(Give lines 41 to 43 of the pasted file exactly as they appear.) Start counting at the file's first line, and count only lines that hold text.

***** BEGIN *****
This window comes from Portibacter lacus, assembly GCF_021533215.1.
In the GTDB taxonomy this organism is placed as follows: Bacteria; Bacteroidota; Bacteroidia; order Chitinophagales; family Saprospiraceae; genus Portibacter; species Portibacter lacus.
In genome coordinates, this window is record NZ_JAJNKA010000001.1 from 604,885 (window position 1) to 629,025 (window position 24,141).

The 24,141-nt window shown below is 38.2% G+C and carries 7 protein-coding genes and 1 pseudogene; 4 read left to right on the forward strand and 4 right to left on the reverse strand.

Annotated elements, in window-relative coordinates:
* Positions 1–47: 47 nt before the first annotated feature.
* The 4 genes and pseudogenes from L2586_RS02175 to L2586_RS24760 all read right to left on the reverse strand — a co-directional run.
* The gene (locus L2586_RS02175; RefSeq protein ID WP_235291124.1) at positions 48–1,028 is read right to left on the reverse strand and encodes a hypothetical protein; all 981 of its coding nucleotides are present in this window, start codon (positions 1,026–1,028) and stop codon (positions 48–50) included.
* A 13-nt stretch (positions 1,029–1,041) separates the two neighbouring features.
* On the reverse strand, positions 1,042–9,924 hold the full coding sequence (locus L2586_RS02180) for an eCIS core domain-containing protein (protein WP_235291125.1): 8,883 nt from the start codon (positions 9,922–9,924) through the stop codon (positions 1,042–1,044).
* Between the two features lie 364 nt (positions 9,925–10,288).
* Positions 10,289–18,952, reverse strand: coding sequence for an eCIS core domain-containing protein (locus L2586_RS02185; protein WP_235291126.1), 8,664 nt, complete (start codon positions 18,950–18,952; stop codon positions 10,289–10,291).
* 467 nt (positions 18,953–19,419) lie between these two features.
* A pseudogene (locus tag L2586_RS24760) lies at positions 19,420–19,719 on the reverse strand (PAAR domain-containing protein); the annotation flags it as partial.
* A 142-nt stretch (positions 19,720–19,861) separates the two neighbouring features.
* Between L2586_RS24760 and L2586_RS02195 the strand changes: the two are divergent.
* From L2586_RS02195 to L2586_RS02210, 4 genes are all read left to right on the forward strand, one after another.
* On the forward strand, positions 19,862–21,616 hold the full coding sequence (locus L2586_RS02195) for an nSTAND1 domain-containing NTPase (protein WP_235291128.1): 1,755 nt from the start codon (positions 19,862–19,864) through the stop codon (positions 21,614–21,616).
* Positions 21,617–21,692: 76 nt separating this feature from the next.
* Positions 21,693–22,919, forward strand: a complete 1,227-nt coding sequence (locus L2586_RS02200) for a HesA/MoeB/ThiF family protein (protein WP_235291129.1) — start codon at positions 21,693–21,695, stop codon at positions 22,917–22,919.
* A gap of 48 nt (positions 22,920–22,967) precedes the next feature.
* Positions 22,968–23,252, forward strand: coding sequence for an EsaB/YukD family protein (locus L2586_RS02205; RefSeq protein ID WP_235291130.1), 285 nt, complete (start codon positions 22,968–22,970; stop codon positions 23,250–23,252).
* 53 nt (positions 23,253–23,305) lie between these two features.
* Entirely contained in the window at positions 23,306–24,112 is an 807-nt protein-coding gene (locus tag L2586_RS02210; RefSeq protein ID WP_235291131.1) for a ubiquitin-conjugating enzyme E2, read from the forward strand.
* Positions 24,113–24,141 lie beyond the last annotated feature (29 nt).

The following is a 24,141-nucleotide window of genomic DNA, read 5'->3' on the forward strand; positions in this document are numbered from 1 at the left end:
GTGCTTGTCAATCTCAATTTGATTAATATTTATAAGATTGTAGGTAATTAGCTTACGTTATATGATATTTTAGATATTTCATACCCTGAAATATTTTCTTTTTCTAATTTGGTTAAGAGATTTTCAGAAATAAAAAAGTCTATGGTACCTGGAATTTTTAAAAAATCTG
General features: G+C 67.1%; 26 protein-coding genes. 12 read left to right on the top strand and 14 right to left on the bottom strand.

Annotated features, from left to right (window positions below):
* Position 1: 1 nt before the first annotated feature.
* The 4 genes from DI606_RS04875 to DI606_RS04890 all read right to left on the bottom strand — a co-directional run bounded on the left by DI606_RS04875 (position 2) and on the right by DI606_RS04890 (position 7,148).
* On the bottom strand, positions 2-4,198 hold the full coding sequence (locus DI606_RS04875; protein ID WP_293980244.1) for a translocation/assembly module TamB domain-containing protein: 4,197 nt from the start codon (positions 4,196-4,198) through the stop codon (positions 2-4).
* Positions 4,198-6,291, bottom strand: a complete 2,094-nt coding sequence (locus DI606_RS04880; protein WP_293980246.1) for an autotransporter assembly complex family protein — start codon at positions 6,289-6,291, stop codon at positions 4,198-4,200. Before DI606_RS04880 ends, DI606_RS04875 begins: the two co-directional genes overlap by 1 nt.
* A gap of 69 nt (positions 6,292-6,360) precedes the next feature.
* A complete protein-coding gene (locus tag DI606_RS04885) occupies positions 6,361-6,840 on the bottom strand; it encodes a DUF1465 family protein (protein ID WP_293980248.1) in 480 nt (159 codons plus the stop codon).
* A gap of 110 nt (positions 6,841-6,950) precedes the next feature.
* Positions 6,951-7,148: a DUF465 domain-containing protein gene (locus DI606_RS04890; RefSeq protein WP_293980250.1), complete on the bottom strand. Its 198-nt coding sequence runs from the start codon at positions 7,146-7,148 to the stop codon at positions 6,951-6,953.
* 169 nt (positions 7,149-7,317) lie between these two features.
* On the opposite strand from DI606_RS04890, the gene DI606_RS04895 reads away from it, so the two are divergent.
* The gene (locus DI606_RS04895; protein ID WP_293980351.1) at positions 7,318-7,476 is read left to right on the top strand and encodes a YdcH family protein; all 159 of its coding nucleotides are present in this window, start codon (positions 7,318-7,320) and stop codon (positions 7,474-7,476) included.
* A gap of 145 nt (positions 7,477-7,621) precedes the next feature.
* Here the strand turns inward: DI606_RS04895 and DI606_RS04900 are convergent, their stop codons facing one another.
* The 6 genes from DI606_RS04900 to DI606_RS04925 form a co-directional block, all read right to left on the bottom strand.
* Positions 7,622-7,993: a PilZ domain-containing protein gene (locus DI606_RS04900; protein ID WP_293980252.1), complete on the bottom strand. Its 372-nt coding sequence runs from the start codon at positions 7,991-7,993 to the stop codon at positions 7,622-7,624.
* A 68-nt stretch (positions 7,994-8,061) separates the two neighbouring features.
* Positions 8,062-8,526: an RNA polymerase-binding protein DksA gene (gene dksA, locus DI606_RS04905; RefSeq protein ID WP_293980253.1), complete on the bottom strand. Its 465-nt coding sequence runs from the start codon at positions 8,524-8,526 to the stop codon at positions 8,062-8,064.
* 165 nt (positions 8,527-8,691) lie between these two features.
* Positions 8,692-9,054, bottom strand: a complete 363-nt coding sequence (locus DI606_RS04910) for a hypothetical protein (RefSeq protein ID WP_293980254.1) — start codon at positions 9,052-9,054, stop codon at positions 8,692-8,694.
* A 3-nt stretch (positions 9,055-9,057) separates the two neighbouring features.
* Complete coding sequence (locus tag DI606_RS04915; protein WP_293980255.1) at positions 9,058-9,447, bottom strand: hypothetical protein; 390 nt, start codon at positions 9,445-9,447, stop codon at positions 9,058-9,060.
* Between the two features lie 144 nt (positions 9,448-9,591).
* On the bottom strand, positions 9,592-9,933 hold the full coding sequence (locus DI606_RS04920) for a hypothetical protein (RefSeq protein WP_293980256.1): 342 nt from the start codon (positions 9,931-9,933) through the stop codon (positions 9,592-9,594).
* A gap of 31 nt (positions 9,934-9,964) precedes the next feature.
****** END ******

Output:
* A gap of 145 nt (positions 7,477-7,621) precedes the next feature.
* Here the strand turns inward: DI606_RS04895 and DI606_RS04900 are convergent, their stop codons facing one another.
* The 6 genes from DI606_RS04900 to DI606_RS04925 form a co-directional block, all read right to left on the bottom strand.